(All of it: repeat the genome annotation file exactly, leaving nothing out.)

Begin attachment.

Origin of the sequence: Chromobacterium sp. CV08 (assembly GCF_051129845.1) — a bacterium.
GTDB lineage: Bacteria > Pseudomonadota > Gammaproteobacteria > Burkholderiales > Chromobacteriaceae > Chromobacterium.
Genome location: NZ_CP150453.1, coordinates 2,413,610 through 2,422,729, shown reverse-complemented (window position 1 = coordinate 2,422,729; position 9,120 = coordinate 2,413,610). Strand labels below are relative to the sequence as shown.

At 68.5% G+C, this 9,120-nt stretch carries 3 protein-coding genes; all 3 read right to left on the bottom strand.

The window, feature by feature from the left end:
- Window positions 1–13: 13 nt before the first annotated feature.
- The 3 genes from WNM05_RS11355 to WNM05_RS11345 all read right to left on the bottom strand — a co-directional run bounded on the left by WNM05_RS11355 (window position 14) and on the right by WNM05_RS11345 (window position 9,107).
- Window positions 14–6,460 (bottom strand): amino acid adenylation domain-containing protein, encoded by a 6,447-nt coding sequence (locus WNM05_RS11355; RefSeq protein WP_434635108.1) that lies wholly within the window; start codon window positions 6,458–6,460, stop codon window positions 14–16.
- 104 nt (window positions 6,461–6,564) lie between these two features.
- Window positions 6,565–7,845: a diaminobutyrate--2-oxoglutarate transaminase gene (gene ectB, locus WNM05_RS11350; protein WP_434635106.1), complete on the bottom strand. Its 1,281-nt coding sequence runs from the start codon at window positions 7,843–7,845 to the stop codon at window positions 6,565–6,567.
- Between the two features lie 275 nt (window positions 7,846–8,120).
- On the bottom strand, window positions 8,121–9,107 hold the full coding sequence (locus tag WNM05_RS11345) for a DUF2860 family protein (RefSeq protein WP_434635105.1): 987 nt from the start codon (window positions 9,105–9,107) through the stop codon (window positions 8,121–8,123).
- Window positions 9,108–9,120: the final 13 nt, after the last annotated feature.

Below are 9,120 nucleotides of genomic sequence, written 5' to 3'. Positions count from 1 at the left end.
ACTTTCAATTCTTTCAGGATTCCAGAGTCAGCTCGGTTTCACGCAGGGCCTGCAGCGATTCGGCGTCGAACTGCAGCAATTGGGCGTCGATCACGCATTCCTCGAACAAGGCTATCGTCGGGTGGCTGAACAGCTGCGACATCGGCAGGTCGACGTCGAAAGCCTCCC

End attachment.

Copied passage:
Origin of the sequence: Chromobacterium sp. CV08 (assembly GCF_051129845.1) — a bacterium.
GTDB lineage: Bacteria > Pseudomonadota > Gammaproteobacteria > Burkholderiales > Chromobacteriaceae > Chromobacterium.
Genome location: NZ_CP150453.1, coordinates 2,413,610 through 2,422,729, shown reverse-complemented (window position 1 = coordinate 2,422,729; position 9,120 = coordinate 2,413,610). Strand labels below are relative to the sequence as shown.

At 68.5% G+C, this 9,120-nt stretch carries 3 protein-coding genes; all 3 read right to left on the bottom strand.

The window, feature by feature from the left end:
- Window positions 1–13: 13 nt before the first annotated feature.
- The 3 genes from WNM05_RS11355 to WNM05_RS11345 all read right to left on the bottom strand — a co-directional run bounded on the left by WNM05_RS11355 (window position 14) and on the right by WNM05_RS11345 (window position 9,107).
- Window positions 14–6,460 (bottom strand): amino acid adenylation domain-containing protein, encoded by a 6,447-nt coding sequence (locus WNM05_RS11355; RefSeq protein WP_434635108.1) that lies wholly within the window; start codon window positions 6,458–6,460, stop codon window positions 14–16.
- 104 nt (window positions 6,461–6,564) lie between these two features.
- Window positions 6,565–7,845: a diaminobutyrate--2-oxoglutarate transaminase gene (gene ectB, locus WNM05_RS11350; protein WP_434635106.1), complete on the bottom strand. Its 1,281-nt coding sequence runs from the start codon at window positions 7,843–7,845 to the stop codon at window positions 6,565–6,567.
- Between the two features lie 275 nt (window positions 7,846–8,120).
- On the bottom strand, window positions 8,121–9,107 hold the full coding sequence (locus tag WNM05_RS11345) for a DUF2860 family protein (RefSeq protein WP_434635105.1): 987 nt from the start codon (window positions 9,105–9,107) through the stop codon (window positions 8,121–8,123).
- Window positions 9,108–9,120: the final 13 nt, after the last annotated feature.

Below are 9,120 nucleotides of genomic sequence, written 5' to 3'. Positions count from 1 at the left end.
ACTTTCAATTCTTTCAGGATTCCAGAGTCAGCTCGGTTTCACGCAGGGCCTGCAGCGATTCGGCGTCGAACTGCAGCAATTGGGCGTCGATCACGCATTCCTCGAACAAGGCTATCGTCGGGTGGCTGAACAGCTGCGACATCGGCAGGTCGACGTCGAAAGCCTCCC